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Clinical research

Targeting insulin resistance after stroke cuts cardiovascular risk

Large trial shows pioglitazone could reduce risk of cardiovascular events or diabetes in stroke patients,

CT brain scan of person who has suffered from ischaemic stroke


Ischaemic stroke (pictured) can indicate a patient has an increased risk of suffering a cardiovacular event

Patients who have experienced ischaemic stroke or a transient ischaemic attack (TIA) are at risk of future cardiovascular events. Insulin resistance can contribute to this risk, suggesting that improving insulin sensitivity, with a drug such as pioglitazone, could improve outcomes. 

For the Insulin Resistance Intervention after Stroke trial (IRIS), researchers assigned 3,876 patients within six months of an ischaemic stroke or TIA to either pioglitazone or placebo. All patients had insulin resistance but not diabetes.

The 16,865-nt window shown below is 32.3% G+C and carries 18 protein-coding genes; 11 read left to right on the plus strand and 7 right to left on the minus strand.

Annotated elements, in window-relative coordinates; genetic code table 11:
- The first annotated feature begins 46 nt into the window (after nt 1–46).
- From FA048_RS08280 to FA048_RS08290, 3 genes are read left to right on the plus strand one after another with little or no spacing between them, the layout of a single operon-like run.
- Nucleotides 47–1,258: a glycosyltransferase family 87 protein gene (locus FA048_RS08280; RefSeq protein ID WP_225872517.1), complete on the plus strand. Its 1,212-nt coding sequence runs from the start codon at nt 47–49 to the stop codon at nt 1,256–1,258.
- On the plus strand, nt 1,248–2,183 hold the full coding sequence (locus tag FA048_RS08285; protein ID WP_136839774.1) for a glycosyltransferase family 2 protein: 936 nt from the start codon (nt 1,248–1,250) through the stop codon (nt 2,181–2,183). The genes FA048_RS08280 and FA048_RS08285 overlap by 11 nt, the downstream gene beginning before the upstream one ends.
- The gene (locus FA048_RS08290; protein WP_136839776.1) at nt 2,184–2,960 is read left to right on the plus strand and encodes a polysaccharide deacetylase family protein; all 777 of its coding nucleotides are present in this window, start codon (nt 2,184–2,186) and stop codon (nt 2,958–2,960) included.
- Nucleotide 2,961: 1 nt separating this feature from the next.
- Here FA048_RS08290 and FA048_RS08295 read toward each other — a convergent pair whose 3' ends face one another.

After 4.8 years, patients in the pioglitazone group were 24% less likely to have a cardiovascular event and 52% less likely to develop diabetes. 

However, the researchers, writing in the New England Journal of Medicine (online, 17 February 2016)[1], say that the risk of side effects in the pioglitazone group, such as weight gain, oedema and bone fractures, should be weighed against the benefits of treatment.

Citation: Clinical Pharmacist DOI: 10.1211/CP.2016.20200746

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Supplementary images

  • CT brain scan of person who has suffered from ischaemic stroke

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